• cantorkaygreenwald

Happy Fall!

Happy Fall!

Once again, it has been far too long since I have added anything of note to these pages. Instead of writing, I have been doing lots of research over the last many months – research that I hope to share with you in the weeks and months ahead.

My first dive into the research was to have an extended conversation with one of the, "Zero Waste Experts" (an official job title) affiliated with the company that handles recycling and garbage in the city in which I live. I asked a lot of questions, and here is some of what I learned:

First, and probably most importantly, I learned that it is really easy and worthwhile to speak with your local waste management company, and to ask questions that might help you clarify how you recycle, what you recycle, and “what goes where.” It is definitely worth picking up the phone – I highly recommend it!

All plastic bags are very difficult to recycle. Because the plastic in them is so thin, it is not cost effective to recycle them and, therefore, most municipalities do not take them for recycling. In addition, they can get wrapped around the recycling equipment and cause equipment failures. My municipality does not accept plastic bags for recycling – so I try very hard to avoid using them. I am grateful that with newer understandings of Covid-19 and how it is spread, I can once again bring my own produce bags, shopping bags, etc. when I go to the market.

Black plastic is not recyclable in almost every municipality. The machines can’t see it, and it therefore causes blockages. Try to avoid black plastic as much as possible!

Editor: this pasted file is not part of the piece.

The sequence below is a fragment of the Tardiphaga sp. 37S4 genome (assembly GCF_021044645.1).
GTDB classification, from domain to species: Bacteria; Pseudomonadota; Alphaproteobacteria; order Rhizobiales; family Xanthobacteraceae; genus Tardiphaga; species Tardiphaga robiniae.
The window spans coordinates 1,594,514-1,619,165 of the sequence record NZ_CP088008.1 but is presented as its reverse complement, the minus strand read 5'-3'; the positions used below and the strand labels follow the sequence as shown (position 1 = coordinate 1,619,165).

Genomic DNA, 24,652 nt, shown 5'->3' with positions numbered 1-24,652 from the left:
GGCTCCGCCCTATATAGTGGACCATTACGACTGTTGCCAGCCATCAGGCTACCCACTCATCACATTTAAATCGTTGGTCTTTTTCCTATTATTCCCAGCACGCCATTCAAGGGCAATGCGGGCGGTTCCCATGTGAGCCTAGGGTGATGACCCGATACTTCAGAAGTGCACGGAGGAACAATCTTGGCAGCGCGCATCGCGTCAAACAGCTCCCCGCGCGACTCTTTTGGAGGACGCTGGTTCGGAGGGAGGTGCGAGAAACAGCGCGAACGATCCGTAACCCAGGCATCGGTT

Plastic clamshells are not accepted by my municipality, because the process that goes into making the clamshells leads to a very brittle plastic that has little recycling value. They are very difficult to recycle and therefore not cost effective. This may be the case in your municipality as well – be sure to check and find out.

Bottle tops and lids are recycled in my municipality! You can even screw them back onto the container – there are machines that can separate them. Be sure to check on the recyclability of bottle tops and lids where you live, however, as not every municipality recycles these items.

What you should not do is put dirty stuff in your recycling bin. Wipe containers out with a paper towel, or even better, run empties through your dishwasher. (I have just started doing this – easy as pie, and I don’t know why I didn’t think of this before.) In this way, you do not waste water and you ensure that only clean items go into your recycling bin. This is important, because Items with lots of food waste can contaminate an entire bin, and thus send the whole bin-full to landfill instead of to recycling.

Finally, I learned that in my municipality, items that are recyclable are actually really and truly recycled. Our local recycling goes to a plant that turns our recyclable plastics into building materials, etc. The plant is here in CA and not overly far from where I live. It is important to know where your recycling goes because, due to changes in the way that China, and other countries are handling/accepting our recycling, it could be that much of what you think you are recycling actually winds up in landfill or being incinerated. Both of these disposal methods are environmentally hazardous. If you find out that your recycling is not actually being recycled as you believe, try to work even harder to cut down on your use and purchase of plastics.

Best of all? There will be a proposition on the California ballot in 2022 that will require plastic manufacturers to ensure that all of their plastic products are recyclable! When the time comes – go out and vote!

In peace and blessing,


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